Below is a comparison of the World Championship positions for this year’s points (left), last year’s points-system (middle) and the older 10-6-4-3-2-1 approach (right). Ties are decided by countback.
Kamui Kobayashi scored a modern point for tenth to become the 17th point-scorer this season. Thirteen would have points under last year’s scheme. Under 10-6-4-3-2-1, only ten drivers have scored; after seven races, for only ten drivers to finish top-six is quite surprising.
There is no huge difference in the order between the three systems, indeed only variation in order from third to fifth, and that partially due to countback for tied scores.
The order in the 10-6-4-3-2-1 list exactly matches the order pure countback would give.
These are the points if given to engines:
Mercedes are getting good points from McLaren and their own team, with Force-India chipping in a useful 32. Renault have a good chance of overhauling them if RBR finally match their speed with consistency and an improving Petrov starts to add more points to those of his team-mate. Ferrari do not look to be having a coherent season, and customer-teams, Sauber and STR are of little help.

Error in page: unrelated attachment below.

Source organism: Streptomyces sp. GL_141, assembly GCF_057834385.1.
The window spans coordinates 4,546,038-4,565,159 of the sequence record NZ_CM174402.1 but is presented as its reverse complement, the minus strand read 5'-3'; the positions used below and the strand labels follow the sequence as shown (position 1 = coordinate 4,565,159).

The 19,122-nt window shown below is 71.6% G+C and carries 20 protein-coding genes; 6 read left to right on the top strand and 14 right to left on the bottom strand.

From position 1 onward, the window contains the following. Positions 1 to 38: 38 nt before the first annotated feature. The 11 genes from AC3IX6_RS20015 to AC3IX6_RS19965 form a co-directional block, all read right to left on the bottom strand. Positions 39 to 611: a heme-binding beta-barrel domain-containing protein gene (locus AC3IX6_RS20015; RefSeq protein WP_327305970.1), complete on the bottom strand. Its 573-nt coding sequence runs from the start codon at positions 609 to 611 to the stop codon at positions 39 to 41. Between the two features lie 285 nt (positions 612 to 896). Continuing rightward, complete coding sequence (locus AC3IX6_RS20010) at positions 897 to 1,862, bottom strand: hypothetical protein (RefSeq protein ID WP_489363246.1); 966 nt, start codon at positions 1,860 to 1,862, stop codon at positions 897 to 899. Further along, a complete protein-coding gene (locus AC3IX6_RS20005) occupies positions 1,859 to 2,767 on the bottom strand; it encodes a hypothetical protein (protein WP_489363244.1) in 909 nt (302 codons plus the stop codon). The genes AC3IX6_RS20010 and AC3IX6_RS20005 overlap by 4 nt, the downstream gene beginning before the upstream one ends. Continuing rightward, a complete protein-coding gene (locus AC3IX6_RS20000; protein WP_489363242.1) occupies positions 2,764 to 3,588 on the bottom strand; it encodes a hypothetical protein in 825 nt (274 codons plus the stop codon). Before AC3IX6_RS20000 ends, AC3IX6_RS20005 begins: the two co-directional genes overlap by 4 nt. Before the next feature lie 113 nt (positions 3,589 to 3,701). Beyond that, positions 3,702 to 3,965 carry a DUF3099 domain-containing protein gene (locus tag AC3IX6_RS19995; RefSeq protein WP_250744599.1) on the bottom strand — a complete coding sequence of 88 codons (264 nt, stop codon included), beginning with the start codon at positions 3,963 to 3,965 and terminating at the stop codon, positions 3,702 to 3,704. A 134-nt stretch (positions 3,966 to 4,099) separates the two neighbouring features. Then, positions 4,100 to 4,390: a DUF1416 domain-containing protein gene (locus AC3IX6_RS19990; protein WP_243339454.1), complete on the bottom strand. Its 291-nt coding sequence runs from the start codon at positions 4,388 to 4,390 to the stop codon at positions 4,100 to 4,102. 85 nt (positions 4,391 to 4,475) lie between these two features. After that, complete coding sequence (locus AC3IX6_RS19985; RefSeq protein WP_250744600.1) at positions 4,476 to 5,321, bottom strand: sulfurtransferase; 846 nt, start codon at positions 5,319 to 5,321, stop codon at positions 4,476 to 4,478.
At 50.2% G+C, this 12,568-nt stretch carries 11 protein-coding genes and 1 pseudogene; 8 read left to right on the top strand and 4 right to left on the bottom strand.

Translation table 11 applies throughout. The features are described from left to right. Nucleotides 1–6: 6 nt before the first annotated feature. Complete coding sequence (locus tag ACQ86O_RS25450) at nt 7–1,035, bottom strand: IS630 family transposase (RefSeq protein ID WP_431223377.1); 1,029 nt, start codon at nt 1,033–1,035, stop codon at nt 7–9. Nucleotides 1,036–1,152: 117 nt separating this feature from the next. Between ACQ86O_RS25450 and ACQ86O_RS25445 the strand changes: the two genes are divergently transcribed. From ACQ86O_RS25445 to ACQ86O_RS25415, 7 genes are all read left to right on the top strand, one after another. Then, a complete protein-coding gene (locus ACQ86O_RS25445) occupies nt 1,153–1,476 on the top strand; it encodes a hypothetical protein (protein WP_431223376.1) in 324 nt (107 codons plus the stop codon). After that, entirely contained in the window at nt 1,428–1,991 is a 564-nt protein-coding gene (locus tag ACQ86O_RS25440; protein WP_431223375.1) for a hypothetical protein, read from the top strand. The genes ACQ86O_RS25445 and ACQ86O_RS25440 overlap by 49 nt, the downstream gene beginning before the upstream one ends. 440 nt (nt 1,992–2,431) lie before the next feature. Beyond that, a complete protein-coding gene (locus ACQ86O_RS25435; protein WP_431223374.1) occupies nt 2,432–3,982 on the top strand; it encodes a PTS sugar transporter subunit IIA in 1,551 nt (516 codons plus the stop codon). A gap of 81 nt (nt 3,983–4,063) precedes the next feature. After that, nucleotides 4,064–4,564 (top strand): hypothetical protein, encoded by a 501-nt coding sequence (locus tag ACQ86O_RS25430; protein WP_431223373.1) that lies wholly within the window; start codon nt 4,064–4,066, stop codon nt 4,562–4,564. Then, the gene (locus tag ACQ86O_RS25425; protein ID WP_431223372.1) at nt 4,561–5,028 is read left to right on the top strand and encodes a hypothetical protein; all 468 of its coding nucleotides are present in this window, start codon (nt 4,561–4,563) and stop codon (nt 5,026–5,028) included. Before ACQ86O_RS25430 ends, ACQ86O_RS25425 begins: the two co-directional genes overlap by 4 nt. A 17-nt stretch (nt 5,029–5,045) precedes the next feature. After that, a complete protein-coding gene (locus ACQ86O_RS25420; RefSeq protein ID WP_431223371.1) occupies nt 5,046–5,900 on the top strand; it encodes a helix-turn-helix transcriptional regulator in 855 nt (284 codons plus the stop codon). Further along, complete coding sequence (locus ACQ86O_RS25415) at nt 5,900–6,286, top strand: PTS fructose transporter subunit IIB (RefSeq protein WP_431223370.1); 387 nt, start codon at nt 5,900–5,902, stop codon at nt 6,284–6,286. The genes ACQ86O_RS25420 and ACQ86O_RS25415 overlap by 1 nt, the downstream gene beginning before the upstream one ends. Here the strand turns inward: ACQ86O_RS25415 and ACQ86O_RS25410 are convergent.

The top six scores by nationality of drivers are:
With five point-scoring drivers including Vettel and Schumacher, Germany really should get this one, but it would not take that much for Button and Hamilton into push Britain to first place. Webber alone should be able to keep Australia third.
Not only do I think Bridgestone might just clinch this one but could even seal the season as early as Silverstone.
See also RG’s Turkey update for his championship for new teams.
It is of course excellent news that Formula One is to return to the USA for 2012, at a purpose-built circuit near Austin, Texas. It is not such great news that Herrman Tilke will be responsible for circuit design. According to this on Adam Cooper’s blog, the site is hilly and Tilke has been asked to create a fast track with challenging corners that resemble those of classic circuits.